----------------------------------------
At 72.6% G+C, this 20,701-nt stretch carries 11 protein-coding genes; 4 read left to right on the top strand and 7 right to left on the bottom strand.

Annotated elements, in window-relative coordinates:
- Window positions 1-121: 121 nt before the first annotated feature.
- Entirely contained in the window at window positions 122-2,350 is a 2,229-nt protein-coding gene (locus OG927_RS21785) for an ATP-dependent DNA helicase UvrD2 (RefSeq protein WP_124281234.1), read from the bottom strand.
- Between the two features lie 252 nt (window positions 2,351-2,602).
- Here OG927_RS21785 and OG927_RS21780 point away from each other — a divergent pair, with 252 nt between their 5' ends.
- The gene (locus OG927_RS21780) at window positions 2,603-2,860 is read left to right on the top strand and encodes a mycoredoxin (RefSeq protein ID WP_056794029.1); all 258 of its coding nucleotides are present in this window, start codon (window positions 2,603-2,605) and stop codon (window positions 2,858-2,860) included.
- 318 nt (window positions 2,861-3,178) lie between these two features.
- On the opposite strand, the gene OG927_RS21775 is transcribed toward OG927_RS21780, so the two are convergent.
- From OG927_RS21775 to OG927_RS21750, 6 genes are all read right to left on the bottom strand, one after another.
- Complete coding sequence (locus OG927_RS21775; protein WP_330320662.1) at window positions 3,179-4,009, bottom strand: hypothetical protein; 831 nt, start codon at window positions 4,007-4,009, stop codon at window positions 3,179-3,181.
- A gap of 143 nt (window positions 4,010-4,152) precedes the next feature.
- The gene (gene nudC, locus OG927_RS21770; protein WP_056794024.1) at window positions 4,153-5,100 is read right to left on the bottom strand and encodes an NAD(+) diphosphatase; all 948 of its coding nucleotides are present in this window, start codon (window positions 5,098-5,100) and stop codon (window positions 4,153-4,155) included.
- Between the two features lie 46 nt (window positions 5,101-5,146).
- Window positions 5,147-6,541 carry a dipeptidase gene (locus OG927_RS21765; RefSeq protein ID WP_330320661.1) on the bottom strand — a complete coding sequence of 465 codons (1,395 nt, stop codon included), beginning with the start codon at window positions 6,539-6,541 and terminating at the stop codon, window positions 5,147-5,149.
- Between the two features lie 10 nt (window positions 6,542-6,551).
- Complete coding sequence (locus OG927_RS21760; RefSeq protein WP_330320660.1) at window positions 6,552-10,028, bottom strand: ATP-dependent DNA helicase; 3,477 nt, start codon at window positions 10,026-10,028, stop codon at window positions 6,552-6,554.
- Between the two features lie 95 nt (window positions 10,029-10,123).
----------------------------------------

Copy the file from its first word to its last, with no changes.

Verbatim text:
At 72.6% G+C, this 20,701-nt stretch carries 11 protein-coding genes; 4 read left to right on the top strand and 7 right to left on the bottom strand.

Annotated elements, in window-relative coordinates:
- Window positions 1-121: 121 nt before the first annotated feature.
- Entirely contained in the window at window positions 122-2,350 is a 2,229-nt protein-coding gene (locus OG927_RS21785) for an ATP-dependent DNA helicase UvrD2 (RefSeq protein WP_124281234.1), read from the bottom strand.
- Between the two features lie 252 nt (window positions 2,351-2,602).
- Here OG927_RS21785 and OG927_RS21780 point away from each other — a divergent pair, with 252 nt between their 5' ends.
- The gene (locus OG927_RS21780) at window positions 2,603-2,860 is read left to right on the top strand and encodes a mycoredoxin (RefSeq protein ID WP_056794029.1); all 258 of its coding nucleotides are present in this window, start codon (window positions 2,603-2,605) and stop codon (window positions 2,858-2,860) included.
- 318 nt (window positions 2,861-3,178) lie between these two features.
- On the opposite strand, the gene OG927_RS21775 is transcribed toward OG927_RS21780, so the two are convergent.
- From OG927_RS21775 to OG927_RS21750, 6 genes are all read right to left on the bottom strand, one after another.
- Complete coding sequence (locus OG927_RS21775; protein WP_330320662.1) at window positions 3,179-4,009, bottom strand: hypothetical protein; 831 nt, start codon at window positions 4,007-4,009, stop codon at window positions 3,179-3,181.
- A gap of 143 nt (window positions 4,010-4,152) precedes the next feature.
- The gene (gene nudC, locus OG927_RS21770; protein WP_056794024.1) at window positions 4,153-5,100 is read right to left on the bottom strand and encodes an NAD(+) diphosphatase; all 948 of its coding nucleotides are present in this window, start codon (window positions 5,098-5,100) and stop codon (window positions 4,153-4,155) included.
- Between the two features lie 46 nt (window positions 5,101-5,146).
- Window positions 5,147-6,541 carry a dipeptidase gene (locus OG927_RS21765; RefSeq protein ID WP_330320661.1) on the bottom strand — a complete coding sequence of 465 codons (1,395 nt, stop codon included), beginning with the start codon at window positions 6,539-6,541 and terminating at the stop codon, window positions 5,147-5,149.
- Between the two features lie 10 nt (window positions 6,542-6,551).
- Complete coding sequence (locus OG927_RS21760; RefSeq protein WP_330320660.1) at window positions 6,552-10,028, bottom strand: ATP-dependent DNA helicase; 3,477 nt, start codon at window positions 10,026-10,028, stop codon at window positions 6,552-6,554.
- Between the two features lie 95 nt (window positions 10,029-10,123).